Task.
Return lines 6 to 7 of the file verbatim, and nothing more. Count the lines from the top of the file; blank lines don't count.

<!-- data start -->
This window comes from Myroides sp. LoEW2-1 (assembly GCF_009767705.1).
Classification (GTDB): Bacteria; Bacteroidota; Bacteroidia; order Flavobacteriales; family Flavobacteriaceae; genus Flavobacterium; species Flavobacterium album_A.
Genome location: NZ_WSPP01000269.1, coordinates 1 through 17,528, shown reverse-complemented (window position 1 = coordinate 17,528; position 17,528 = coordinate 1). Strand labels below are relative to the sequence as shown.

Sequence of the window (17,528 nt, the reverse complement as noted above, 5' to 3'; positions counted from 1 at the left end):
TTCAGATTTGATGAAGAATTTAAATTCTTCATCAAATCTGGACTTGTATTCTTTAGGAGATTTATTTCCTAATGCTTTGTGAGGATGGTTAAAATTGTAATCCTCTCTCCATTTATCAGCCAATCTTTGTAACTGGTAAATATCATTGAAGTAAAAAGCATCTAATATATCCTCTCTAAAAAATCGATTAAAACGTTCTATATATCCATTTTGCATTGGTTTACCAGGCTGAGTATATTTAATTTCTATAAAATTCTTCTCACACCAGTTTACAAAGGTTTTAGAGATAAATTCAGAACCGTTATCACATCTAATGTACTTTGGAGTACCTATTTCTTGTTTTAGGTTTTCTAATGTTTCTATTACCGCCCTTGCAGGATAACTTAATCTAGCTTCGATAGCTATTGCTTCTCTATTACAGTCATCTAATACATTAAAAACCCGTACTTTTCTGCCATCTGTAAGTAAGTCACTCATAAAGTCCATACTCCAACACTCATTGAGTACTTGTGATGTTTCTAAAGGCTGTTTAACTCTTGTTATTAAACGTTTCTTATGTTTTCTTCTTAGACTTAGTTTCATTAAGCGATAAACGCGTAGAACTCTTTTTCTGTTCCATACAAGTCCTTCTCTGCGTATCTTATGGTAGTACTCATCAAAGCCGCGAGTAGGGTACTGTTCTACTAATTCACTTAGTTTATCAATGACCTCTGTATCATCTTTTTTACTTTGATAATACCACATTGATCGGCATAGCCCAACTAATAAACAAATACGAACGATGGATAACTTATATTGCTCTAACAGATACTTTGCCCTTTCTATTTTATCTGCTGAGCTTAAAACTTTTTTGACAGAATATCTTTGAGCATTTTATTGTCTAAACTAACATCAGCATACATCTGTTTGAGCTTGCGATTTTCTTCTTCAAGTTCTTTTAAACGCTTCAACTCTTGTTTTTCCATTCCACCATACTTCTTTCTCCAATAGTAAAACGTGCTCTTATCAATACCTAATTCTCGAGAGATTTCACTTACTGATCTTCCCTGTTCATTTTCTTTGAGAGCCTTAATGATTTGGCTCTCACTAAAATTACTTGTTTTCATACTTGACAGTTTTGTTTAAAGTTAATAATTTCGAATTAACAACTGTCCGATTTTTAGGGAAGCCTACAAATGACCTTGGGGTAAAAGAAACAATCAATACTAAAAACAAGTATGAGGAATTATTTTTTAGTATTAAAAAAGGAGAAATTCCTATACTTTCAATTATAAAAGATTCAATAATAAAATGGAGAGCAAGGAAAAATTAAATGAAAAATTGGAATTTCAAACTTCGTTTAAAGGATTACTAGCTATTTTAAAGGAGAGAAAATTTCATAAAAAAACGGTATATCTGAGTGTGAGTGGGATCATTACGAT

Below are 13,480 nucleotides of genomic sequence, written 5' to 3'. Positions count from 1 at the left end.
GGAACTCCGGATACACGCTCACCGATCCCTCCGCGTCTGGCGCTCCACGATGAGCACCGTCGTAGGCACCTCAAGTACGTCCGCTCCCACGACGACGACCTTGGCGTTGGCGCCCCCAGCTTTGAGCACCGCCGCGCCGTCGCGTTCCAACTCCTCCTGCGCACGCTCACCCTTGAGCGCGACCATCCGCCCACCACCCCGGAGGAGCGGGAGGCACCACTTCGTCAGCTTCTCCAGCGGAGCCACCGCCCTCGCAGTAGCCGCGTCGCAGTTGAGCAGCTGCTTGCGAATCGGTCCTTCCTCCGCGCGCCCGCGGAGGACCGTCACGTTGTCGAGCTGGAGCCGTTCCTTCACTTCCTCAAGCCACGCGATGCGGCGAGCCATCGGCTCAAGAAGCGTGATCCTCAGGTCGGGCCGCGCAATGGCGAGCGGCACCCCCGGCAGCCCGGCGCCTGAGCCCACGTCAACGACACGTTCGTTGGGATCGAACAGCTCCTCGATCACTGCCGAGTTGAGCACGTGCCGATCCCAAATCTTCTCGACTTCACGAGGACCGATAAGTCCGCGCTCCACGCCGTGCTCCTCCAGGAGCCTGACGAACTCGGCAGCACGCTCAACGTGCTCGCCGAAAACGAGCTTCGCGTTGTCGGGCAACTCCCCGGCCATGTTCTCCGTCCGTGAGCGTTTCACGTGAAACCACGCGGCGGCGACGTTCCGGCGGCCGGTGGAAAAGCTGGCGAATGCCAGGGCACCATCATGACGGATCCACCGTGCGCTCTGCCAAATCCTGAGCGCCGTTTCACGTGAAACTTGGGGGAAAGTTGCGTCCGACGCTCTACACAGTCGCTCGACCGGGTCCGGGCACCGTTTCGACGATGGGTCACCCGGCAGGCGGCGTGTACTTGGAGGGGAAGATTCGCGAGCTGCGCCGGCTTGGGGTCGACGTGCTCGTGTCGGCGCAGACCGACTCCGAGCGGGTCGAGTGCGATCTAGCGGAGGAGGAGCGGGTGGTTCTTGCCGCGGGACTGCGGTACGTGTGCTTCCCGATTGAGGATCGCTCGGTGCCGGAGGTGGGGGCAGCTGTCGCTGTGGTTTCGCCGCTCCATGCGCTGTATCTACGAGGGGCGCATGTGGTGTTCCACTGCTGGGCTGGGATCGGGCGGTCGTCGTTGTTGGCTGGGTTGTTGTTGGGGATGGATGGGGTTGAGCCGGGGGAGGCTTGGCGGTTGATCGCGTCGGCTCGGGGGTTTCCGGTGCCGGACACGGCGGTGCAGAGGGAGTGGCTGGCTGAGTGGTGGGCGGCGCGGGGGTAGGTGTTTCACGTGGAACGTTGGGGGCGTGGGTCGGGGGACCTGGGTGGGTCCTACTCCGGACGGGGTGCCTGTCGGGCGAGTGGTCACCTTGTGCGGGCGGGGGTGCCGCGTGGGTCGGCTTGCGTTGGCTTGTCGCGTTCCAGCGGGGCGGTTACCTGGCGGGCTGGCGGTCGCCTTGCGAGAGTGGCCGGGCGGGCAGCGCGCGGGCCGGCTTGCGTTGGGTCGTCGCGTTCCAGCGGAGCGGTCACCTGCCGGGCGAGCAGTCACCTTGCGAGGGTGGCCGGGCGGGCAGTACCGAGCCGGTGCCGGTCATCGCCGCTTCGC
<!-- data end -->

Below are 13,480 nucleotides of genomic sequence, written 5' to 3'. Positions count from 1 at the left end.
GGAACTCCGGATACACGCTCACCGATCCCTCCGCGTCTGGCGCTCCACGATGAGCACCGTCGTAGGCACCTCAAGTACGTCCGCTCCCACGACGACGACCTTGGCGTTGGCGCCCCCAGCTTTGAGCACCGCCGCGCCGTCGCGTTCCAACTCCTCCTGCGCACGCTCACCCTTGAGCGCGACCATCCGCCCACCACCCCGGAGGAGCGGGAGGCACCACTTCGTCAGCTTCTCCAGCGGAGCCACCGCCCTCGCAGTAGCCGCGTCGCAGTTGAGCAGCTGCTTGCGAATCGGTCCTTCCTCCGCGCGCCCGCGGAGGACCGTCACGTTGTCGAGCTGGAGCCGTTCCTTCACTTCCTCAAGCCACGCGATGCGGCGAGCCATCGGCTCAAGAAGCGTGATCCTCAGGTCGGGCCGCGCAATGGCGAGCGGCACCCCCGGCAGCCCGGCGCCTGAGCCCACGTCAACGACACGTTCGTTGGGATCGAACAGCTCCTCGATCACTGCCGAGTTGAGCACGTGCCGATCCCAAATCTTCTCGACTTCACGAGGACCGATAAGTCCGCGCTCCACGCCGTGCTCCTCCAGGAGCCTGACGAACTCGGCAGCACGCTCAACGTGCTCGCCGAAAACGAGCTTCGCGTTGTCGGGCAACTCCCCGGCCATGTTCTCCGTCCGTGAGCGTTTCACGTGAAACCACGCGGCGGCGACGTTCCGGCGGCCGGTGGAAAAGCTGGCGAATGCCAGGGCACCATCATGACGGATCCACCGTGCGCTCTGCCAAATCCTGAGCGCCGTTTCACGTGAAACTTGGGGGAAAGTTGCGTCCGACGCTCTACACAGTCGCTCGACCGGGTCCGGGCACCGTTTCGACGATGGGTCACCCGGCAGGCGGCGTGTACTTGGAGGGGAAGATTCGCGAGCTGCGCCGGCTTGGGGTCGACGTGCTCGTGTCGGCGCAGACCGACTCCGAGCGGGTCGAGTGCGATCTAGCGGAGGAGGAGCGGGTGGTTCTTGCCGCGGGACTGCGGTACGTGTGCTTCCCGATTGAGGATCGCTCGGTGCCGGAGGTGGGGGCAGCTGTCGCTGTGGTTTCGCCGCTCCATGCGCTGTATCTACGAGGGGCGCATGTGGTGTTCCACTGCTGGGCTGGGATCGGGCGGTCGTCGTTGTTGGCTGGGTTGTTGTTGGGGATGGATGGGGTTGAGCCGGGGGAGGCTTGGCGGTTGATCGCGTCGGCTCGGGGGTTTCCGGTGCCGGACACGGCGGTGCAGAGGGAGTGGCTGGCTGAGTGGTGGGCGGCGCGGGGGTAGGTGTTTCACGTGGAACGTTGGGGGCGTGGGTCGGGGGACCTGGGTGGGTCCTACTCCGGACGGGGTGCCTGTCGGGCGAGTGGTCACCTTGTGCGGGCGGGGGTGCCGCGTGGGTCGGCTTGCGTTGGCTTGTCGCGTTCCAGCGGGGCGGTTACCTGGCGGGCTGGCGGTCGCCTTGCGAGAGTGGCCGGGCGGGCAGCGCGCGGGCCGGCTTGCGTTGGGTCGTCGCGTTCCAGCGGAGCGGTCACCTGCCGGGCGAGCAGTCACCTTGCGAGGGTGGCCGGGCGGGCAGTACCGAGCCGGTGCCGGTCATCGCCGCTTCGC